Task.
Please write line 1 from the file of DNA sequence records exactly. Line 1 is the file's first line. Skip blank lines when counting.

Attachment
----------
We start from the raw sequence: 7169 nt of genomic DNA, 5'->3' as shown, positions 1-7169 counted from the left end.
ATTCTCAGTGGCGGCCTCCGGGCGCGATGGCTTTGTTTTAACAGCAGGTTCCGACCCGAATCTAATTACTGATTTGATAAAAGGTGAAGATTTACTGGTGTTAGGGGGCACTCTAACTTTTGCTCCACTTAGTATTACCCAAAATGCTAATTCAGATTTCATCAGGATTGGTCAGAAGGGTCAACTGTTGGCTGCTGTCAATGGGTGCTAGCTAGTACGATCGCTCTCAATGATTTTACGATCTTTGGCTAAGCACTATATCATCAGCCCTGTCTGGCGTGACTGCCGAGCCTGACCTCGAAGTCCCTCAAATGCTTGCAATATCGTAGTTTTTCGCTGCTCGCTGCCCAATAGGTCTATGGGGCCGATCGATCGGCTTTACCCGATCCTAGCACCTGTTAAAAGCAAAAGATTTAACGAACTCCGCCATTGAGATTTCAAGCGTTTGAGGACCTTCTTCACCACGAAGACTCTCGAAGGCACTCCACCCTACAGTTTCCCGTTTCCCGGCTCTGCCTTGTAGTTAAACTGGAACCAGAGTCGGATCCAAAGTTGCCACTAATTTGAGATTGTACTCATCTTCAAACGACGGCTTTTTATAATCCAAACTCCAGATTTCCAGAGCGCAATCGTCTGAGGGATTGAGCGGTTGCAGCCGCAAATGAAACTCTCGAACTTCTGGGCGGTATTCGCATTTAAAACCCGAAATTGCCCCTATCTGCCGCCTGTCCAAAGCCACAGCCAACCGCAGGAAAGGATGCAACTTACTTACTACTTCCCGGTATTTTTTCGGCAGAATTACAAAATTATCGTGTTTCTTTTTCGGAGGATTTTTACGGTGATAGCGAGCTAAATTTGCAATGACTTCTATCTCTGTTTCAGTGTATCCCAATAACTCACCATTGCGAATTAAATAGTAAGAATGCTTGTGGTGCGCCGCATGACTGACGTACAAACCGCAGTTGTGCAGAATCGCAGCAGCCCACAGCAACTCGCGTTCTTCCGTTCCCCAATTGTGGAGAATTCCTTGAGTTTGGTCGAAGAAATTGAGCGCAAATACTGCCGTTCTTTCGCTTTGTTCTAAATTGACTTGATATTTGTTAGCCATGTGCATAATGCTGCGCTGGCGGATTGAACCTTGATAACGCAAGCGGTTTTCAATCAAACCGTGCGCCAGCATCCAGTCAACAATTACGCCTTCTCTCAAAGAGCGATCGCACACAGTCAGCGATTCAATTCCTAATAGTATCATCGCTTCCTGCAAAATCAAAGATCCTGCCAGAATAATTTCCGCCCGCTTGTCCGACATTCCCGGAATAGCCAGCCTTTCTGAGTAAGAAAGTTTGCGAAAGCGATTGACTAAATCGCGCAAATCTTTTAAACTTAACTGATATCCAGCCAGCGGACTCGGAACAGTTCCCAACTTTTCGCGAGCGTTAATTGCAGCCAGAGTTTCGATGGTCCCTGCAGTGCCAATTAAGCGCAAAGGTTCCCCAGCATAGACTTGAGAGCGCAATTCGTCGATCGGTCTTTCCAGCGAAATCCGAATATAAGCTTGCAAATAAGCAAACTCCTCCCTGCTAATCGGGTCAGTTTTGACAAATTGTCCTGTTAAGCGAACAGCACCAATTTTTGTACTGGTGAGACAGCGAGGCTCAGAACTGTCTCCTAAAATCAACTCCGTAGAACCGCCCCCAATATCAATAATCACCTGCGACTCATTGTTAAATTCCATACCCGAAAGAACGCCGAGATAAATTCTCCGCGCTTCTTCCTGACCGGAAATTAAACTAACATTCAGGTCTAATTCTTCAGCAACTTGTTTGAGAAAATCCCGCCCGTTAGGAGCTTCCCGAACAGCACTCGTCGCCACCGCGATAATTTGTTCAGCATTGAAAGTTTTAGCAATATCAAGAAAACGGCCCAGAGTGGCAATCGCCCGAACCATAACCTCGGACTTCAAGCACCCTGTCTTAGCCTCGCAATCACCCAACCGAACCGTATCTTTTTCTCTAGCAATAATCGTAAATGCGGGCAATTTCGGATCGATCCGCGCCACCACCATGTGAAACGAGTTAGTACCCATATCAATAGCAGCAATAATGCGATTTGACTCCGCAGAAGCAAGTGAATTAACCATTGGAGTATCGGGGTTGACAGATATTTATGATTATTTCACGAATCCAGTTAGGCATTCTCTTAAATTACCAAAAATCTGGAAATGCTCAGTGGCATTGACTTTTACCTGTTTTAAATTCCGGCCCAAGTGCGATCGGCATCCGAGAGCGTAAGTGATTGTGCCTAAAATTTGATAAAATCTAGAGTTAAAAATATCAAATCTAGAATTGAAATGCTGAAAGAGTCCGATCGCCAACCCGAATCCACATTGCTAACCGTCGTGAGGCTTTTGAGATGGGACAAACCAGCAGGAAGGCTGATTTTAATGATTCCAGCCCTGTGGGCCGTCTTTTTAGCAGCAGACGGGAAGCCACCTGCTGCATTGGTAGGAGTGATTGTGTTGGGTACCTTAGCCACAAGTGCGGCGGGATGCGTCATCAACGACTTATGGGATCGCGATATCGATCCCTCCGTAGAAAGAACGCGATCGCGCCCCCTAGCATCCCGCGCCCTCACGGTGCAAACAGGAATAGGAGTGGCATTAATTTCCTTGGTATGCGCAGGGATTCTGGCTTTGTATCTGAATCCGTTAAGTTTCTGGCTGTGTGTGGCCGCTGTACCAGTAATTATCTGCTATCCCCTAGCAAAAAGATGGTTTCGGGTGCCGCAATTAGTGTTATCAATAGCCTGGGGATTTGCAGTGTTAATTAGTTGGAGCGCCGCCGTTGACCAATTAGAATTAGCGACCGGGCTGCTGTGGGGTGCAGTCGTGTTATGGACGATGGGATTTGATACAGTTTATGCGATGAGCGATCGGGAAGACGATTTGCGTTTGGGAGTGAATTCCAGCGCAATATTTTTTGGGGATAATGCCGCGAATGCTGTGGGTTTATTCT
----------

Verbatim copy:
We start from the raw sequence: 7169 nt of genomic DNA, 5'->3' as shown, positions 1-7169 counted from the left end.